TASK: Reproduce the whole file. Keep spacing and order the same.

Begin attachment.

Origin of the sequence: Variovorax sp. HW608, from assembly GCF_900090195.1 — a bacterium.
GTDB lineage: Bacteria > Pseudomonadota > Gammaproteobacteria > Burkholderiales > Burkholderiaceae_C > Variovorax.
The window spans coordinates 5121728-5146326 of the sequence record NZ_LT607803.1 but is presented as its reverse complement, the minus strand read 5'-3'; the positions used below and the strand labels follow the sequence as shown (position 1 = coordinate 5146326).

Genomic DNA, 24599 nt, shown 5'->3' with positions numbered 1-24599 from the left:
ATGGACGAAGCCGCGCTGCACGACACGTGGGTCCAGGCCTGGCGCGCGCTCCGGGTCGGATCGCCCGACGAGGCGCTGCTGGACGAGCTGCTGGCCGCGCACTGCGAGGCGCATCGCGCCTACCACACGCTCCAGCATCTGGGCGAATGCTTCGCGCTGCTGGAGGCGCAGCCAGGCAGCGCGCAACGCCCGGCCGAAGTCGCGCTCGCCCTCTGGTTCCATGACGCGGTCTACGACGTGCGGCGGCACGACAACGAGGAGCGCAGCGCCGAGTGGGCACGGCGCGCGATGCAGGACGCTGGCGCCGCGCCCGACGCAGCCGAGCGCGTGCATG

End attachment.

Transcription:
Origin of the sequence: Variovorax sp. HW608, from assembly GCF_900090195.1 — a bacterium.
GTDB lineage: Bacteria > Pseudomonadota > Gammaproteobacteria > Burkholderiales > Burkholderiaceae_C > Variovorax.
The window spans coordinates 5121728-5146326 of the sequence record NZ_LT607803.1 but is presented as its reverse complement, the minus strand read 5'-3'; the positions used below and the strand labels follow the sequence as shown (position 1 = coordinate 5146326).

Genomic DNA, 24599 nt, shown 5'->3' with positions numbered 1-24599 from the left:
ATGGACGAAGCCGCGCTGCACGACACGTGGGTCCAGGCCTGGCGCGCGCTCCGGGTCGGATCGCCCGACGAGGCGCTGCTGGACGAGCTGCTGGCCGCGCACTGCGAGGCGCATCGCGCCTACCACACGCTCCAGCATCTGGGCGAATGCTTCGCGCTGCTGGAGGCGCAGCCAGGCAGCGCGCAACGCCCGGCCGAAGTCGCGCTCGCCCTCTGGTTCCATGACGCGGTCTACGACGTGCGGCGGCACGACAACGAGGAGCGCAGCGCCGAGTGGGCACGGCGCGCGATGCAGGACGCTGGCGCCGCGCCCGACGCAGCCGAGCGCGTGCATG